With little fanfare, the Victorian Government has recently passed a significant amendment to the Land Tax Act 2005 (Vic). Special land tax is gone!
Among other things, the State Taxation Acts Amendment Act 2020 (Vic) abolished special land tax in Victoria with effect from 16 December 2020. Many in the property industry and particularly not for profit landowners will breathe a sigh of relief that this land tax trap will no longer exist.
Special land tax is a one-off tax charged when certain types of land that are exempt from land tax cease to be exempt land. The amount of special land tax is significant – 5% of the land’s taxable value. Liability arises at the date when the land ceased to be exempt.
The special land tax liability arose when a certain exemption grounds ceased to apply, including:
- sporting, recreational or cultural land;
- rooming houses;
- residential care facilities or supported residential services;
- residential services for people with disabilities;
- caravan parks and
- land owned by a public statutory authority.
In the parliamentary documents for the amending Act, we are reminded that special land tax was introduced in 1973 to discourage land speculators from claiming spurious land tax exemptions while waiting for land to increase in value. The Government now considers that changes to its tax and planning framework mean special land tax is no longer fit for its original purpose. Arguably, the charging of special land tax discourages redevelopment and in reality, it often fell inequitably on not for profit entities that operated residential care facilities, disability services or cultural activities rather than speculators as originally intended.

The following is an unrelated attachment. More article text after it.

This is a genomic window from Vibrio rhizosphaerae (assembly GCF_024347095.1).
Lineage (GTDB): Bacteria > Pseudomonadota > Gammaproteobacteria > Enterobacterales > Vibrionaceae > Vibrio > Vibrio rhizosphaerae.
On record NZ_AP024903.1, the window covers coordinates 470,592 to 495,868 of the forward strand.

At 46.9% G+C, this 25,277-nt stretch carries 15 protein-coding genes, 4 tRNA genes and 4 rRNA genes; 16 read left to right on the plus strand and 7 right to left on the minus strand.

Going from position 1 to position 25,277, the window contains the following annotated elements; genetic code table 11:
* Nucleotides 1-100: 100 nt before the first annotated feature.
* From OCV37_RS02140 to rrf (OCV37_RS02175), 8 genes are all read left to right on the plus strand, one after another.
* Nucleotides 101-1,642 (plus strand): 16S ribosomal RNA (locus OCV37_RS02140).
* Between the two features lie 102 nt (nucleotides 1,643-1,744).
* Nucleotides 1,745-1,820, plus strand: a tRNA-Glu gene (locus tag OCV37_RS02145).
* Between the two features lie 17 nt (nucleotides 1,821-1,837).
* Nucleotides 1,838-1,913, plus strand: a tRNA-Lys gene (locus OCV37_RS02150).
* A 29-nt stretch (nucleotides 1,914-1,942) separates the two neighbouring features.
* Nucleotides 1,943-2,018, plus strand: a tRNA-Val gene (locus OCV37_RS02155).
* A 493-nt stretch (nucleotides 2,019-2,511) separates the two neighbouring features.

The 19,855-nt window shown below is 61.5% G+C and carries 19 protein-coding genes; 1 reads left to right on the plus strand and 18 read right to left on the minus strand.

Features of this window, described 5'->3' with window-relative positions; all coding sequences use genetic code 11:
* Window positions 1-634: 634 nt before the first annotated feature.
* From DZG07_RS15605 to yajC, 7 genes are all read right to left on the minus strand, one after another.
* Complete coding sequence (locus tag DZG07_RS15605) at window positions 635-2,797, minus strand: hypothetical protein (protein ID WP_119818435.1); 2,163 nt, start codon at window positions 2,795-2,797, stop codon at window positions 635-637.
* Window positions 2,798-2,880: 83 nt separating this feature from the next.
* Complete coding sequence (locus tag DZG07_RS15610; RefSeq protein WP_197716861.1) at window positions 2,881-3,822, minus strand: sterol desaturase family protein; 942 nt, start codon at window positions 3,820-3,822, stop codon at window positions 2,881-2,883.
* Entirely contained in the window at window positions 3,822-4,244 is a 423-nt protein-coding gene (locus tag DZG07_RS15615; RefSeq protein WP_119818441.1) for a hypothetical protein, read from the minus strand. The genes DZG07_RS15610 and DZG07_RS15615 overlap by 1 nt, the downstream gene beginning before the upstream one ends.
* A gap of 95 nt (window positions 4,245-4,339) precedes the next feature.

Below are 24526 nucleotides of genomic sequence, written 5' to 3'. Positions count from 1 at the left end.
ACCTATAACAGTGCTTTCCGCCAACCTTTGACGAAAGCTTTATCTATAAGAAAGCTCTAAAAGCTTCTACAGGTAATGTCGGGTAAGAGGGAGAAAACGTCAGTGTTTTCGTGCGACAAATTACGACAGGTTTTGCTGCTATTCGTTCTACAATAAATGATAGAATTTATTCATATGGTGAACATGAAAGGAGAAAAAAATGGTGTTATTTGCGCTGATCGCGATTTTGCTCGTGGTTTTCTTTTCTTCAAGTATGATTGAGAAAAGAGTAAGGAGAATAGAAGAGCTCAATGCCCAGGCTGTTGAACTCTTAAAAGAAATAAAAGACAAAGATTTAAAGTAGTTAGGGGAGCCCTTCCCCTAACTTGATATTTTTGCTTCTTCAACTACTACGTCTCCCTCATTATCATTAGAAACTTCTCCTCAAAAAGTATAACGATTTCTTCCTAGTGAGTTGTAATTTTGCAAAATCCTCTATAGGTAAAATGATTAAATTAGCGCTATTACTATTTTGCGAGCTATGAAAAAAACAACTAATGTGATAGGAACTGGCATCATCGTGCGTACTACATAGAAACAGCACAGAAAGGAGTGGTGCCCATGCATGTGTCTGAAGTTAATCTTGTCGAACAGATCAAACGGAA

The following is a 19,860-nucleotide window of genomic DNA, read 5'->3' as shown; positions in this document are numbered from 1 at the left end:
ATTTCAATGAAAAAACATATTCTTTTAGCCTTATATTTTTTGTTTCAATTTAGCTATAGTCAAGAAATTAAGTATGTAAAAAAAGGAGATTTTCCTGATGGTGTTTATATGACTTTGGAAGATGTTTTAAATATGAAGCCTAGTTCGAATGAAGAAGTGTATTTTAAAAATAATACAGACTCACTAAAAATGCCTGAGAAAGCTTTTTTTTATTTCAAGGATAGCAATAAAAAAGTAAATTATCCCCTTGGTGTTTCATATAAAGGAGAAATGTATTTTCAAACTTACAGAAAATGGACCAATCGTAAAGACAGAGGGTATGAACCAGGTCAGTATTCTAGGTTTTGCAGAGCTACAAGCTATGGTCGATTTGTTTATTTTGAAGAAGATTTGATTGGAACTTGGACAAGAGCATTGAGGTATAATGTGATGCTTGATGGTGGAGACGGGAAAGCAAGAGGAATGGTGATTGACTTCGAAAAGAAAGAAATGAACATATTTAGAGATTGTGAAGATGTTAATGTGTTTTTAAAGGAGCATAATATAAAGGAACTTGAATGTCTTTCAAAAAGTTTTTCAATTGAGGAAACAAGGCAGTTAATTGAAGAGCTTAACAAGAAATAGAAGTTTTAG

As a result of the amendments to the Land Tax Act, from 16 December 2020 special land tax will no longer be assessed when an exempt use ceases to apply to land. Importantly, special land tax will still be applicable when exempt land ceased to be exempt before 16 December 2020.
The removal of special land tax is positive news for some ‘for purpose’ landowners. No longer will a hefty special land tax charge be a barrier to the consideration of the best use of resources or progressing new strategic directions. For other landowners, special land tax was a potential barrier to redevelopment of land, as most of the exemption categories captured by the special land tax net were large sites with the potential for meaningful infill development. Perhaps this may result in more affordable housing in established areas. Good news for aspiring homeowners too!
Of course, it is rare for the Government to provide a gift without strings attached. We expect these consequences will come in the form of increased audit activity to identify general land tax noncompliance.
We encourage all landowners to review their most recent land tax assessments and ensure that any anomalies are clarified and if necessary, reported to the State Revenue Office. Self-reporting is generally viewed more favourably than a noncompliance identified in an audit, which may result in significant interest and penalties.
How we can help
If you require assistance in reviewing your land tax status or addressing any potential noncompliance, get in touch with our experienced team. We can advise you and if required, make submissions on your behalf to the State Revenue Office. For more information, please do not hesitate to contact us.